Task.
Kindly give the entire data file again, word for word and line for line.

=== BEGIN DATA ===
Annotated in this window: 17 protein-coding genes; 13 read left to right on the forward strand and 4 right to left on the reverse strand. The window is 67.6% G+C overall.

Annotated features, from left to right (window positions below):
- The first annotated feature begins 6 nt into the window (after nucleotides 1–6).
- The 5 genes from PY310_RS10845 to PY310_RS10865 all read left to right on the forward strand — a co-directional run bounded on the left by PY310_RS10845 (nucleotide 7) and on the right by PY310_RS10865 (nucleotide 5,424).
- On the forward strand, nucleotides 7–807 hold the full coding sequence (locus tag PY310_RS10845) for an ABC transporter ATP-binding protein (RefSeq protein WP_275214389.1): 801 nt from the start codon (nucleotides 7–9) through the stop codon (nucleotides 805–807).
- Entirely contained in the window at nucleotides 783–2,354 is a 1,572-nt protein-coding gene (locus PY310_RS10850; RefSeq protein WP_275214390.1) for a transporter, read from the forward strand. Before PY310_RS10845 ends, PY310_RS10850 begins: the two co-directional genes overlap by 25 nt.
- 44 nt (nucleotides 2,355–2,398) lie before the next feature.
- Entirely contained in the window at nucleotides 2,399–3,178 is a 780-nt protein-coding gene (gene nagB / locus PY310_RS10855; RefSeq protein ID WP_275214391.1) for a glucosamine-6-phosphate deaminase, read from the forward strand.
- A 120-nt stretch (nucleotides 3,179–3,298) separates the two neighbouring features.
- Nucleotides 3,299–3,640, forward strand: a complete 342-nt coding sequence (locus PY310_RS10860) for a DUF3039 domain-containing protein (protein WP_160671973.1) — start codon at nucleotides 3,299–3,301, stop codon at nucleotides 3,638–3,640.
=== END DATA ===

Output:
Annotated in this window: 17 protein-coding genes; 13 read left to right on the forward strand and 4 right to left on the reverse strand. The window is 67.6% G+C overall.

Annotated features, from left to right (window positions below):
- The first annotated feature begins 6 nt into the window (after nucleotides 1–6).
- The 5 genes from PY310_RS10845 to PY310_RS10865 all read left to right on the forward strand — a co-directional run bounded on the left by PY310_RS10845 (nucleotide 7) and on the right by PY310_RS10865 (nucleotide 5,424).
- On the forward strand, nucleotides 7–807 hold the full coding sequence (locus tag PY310_RS10845) for an ABC transporter ATP-binding protein (RefSeq protein WP_275214389.1): 801 nt from the start codon (nucleotides 7–9) through the stop codon (nucleotides 805–807).
- Entirely contained in the window at nucleotides 783–2,354 is a 1,572-nt protein-coding gene (locus PY310_RS10850; RefSeq protein WP_275214390.1) for a transporter, read from the forward strand. Before PY310_RS10845 ends, PY310_RS10850 begins: the two co-directional genes overlap by 25 nt.
- 44 nt (nucleotides 2,355–2,398) lie before the next feature.
- Entirely contained in the window at nucleotides 2,399–3,178 is a 780-nt protein-coding gene (gene nagB / locus PY310_RS10855; RefSeq protein ID WP_275214391.1) for a glucosamine-6-phosphate deaminase, read from the forward strand.
- A 120-nt stretch (nucleotides 3,179–3,298) separates the two neighbouring features.
- Nucleotides 3,299–3,640, forward strand: a complete 342-nt coding sequence (locus PY310_RS10860) for a DUF3039 domain-containing protein (protein WP_160671973.1) — start codon at nucleotides 3,299–3,301, stop codon at nucleotides 3,638–3,640.